By Janan Mosazai (in Afghanistan)
President Karzai backtracked on a major recent change to the Afghan electoral law; he agreed to the appointment of two foreign members to the Electoral Complaints Commission that in the words of one of his spokesmen he had completely "Afghanized."
Waheed Omar, President Karzai's chief spokesman, justified the reversal as a necessary step to include foreign monitors in Afghan institutions during the country's "transitional phase" to full-fledged democracy.
Apart from all this, there are three things important to note about this recent change:
1. This change is mostly symbolic and will not guarantee fair elections. Let's remember that the reported massive fraud in last year's Presidential and Provincial Council elections occurred despite the fact that not two but three of the five-member ECC were foreigners, including its chairman. Therefore, this change could best be seen as a symbolic gesture to appease the international community in Afghanistan and, more specifically, hand the Norwegian-outgoing and Spanish-incoming UN chiefs in Afghanistan a departing and arriving gift, respectively. It is, however, not yet clear whether the UN's political mission in Afghanistan, UNAMA, will again be given the authority to choose the two foreigners for the panel.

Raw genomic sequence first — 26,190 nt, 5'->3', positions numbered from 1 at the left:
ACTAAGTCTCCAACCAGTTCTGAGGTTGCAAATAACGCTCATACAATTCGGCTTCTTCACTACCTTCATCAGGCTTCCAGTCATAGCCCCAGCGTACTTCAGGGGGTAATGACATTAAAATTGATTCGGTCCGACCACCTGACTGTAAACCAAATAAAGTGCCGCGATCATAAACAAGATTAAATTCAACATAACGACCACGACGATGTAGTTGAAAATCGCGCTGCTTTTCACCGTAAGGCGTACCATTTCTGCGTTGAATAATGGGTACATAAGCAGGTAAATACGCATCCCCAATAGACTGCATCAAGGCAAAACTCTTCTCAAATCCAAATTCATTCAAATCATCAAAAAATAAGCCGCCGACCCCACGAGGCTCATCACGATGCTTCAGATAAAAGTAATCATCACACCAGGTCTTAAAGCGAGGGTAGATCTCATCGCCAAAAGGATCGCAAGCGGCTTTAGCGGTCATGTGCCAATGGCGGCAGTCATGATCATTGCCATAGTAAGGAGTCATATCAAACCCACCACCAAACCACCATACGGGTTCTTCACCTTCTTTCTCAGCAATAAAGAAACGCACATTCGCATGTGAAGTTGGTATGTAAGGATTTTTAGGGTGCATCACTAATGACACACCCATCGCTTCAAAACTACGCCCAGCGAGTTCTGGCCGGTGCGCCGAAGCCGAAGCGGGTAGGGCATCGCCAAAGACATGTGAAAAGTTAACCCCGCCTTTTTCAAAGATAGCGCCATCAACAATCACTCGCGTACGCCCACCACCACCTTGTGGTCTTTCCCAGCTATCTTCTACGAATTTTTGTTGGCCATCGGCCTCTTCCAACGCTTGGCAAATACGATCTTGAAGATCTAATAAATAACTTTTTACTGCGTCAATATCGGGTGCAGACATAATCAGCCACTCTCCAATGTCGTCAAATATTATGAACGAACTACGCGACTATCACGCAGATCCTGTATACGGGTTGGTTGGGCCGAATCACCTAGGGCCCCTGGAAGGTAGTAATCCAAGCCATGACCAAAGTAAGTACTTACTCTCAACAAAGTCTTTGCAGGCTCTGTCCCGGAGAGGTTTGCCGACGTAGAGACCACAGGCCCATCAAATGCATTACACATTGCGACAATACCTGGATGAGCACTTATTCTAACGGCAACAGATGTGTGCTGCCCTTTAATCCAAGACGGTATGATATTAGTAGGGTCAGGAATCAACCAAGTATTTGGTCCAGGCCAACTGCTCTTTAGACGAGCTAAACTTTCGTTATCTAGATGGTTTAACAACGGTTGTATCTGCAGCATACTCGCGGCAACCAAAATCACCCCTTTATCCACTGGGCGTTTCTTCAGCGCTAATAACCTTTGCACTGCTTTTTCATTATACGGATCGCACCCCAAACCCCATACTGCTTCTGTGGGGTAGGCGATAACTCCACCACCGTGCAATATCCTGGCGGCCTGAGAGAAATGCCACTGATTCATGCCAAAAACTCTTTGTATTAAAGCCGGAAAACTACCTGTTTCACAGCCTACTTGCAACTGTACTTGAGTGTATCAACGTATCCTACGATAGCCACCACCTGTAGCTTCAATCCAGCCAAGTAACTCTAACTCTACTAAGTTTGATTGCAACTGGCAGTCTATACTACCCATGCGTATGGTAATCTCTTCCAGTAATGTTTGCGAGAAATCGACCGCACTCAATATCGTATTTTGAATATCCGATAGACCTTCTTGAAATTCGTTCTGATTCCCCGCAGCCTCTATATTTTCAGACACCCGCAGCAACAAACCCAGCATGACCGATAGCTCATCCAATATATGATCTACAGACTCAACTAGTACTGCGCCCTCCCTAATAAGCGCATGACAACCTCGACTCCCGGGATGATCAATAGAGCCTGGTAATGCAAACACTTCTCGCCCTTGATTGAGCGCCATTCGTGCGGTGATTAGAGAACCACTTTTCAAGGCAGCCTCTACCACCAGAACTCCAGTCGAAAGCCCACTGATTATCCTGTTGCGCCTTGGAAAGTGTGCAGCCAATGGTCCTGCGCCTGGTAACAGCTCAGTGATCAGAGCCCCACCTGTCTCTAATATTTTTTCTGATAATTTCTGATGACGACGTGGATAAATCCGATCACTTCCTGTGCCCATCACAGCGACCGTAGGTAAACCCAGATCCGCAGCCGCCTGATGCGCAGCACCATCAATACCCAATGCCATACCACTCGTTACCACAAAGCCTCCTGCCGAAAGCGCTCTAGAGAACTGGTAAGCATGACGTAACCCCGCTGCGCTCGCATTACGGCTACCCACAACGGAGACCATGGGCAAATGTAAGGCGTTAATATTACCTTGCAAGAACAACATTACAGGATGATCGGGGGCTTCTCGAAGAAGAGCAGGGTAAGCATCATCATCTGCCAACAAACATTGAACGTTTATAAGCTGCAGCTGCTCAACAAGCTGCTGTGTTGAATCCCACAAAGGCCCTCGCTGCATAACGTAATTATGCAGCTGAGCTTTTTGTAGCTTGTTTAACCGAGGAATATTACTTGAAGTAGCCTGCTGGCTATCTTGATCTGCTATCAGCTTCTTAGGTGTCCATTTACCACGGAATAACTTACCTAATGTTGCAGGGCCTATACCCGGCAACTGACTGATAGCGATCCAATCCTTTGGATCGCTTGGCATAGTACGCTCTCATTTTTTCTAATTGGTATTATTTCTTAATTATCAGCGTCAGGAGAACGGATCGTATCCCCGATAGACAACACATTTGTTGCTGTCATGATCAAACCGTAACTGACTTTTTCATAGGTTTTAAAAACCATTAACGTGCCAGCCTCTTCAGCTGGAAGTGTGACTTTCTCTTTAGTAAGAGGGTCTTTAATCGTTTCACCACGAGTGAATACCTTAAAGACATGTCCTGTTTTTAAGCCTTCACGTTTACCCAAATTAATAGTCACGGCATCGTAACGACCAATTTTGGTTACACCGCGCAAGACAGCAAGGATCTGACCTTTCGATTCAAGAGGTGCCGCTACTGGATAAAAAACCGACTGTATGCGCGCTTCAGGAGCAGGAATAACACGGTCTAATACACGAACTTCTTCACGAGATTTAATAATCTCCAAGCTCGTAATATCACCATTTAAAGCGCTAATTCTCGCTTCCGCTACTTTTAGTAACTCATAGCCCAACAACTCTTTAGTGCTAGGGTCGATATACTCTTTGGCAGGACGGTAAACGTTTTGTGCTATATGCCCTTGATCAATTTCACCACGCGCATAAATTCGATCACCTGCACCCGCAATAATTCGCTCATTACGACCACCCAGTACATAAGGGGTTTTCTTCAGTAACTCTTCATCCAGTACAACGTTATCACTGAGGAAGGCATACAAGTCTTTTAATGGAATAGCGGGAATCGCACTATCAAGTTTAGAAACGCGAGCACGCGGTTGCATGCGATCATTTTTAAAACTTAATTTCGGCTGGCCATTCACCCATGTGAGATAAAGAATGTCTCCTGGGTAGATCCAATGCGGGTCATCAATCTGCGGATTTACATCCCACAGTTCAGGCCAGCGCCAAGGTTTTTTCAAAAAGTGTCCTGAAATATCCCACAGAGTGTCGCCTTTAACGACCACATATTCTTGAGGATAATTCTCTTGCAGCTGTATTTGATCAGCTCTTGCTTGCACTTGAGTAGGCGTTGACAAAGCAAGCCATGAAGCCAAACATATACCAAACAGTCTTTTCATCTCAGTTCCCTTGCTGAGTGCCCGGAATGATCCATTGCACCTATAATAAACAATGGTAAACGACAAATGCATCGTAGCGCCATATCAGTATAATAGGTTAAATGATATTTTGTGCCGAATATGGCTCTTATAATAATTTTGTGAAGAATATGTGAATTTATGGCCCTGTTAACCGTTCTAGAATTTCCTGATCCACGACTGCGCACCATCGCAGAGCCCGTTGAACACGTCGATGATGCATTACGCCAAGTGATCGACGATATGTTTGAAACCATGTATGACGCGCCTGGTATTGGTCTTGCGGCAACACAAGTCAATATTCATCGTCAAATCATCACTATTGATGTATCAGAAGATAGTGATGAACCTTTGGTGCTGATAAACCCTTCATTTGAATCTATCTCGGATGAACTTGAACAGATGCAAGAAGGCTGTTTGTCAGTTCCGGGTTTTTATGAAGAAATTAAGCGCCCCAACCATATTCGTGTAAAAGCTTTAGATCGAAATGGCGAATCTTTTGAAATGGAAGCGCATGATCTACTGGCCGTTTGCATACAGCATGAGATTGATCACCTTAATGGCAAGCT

2. Karzai does give in to pressure. Next to everything else and the fact that this change really isn't so consequential when it comes to the possibility of a repeat of past fraud, President Karzai's reversal shows that skeptics – mostly foreigners – who believe no level of pressure can make him change his mind are at least partially wrong. The signs are quite obvious that several political blocs will do everything they can – from legal campaigning to all sorts of fraud, intimidation and perhaps even violence – to dominate the next parliament. But that to me doesn't mean Afghans and those in the international community who are truly committed to fair elections in September cannot do anything to try to help strengthen the defenses against any potential massive cheating or candidate intimidation. This is clearly no easy work – because it goes far beyond President Karzai's authority and ability to hold fair and clean elections – but it's not impossible either.
3. Afghan civil society, the UN and other foreigners in Afghanistan must not be satisfied with this change. Given that this positive change is largely a symbolic one, no one, especially foreigners, should be under any illusions that this is a significant step in ensuring better Parliamentary elections in September. My fear, though, is that some will argue this is the best the outside world can do and any further pressure for reform and for stronger checks against potential fraud will be a violation of Afghan sovereignty. The job of applying pressure on the government for further reform clearly falls on the shoulders of Afghans themselves, but given the tremendous weight of the international community’s influence – through the funding of the entire election operation to the foreign aid dollars and the presence of tens of thousands of troops – it's incumbent upon everyone here to do everything possible to help give the people of Afghanistan a fighting chance to elect parliamentarians who represent their will and become the adequate partner to the international community that's largely been lacking for the past eight years.
Janan Mosazai is a freelance journalist and civil society activist based in Kabul. He formerly worked as a political affairs officer with the United Nations in Afghanistan.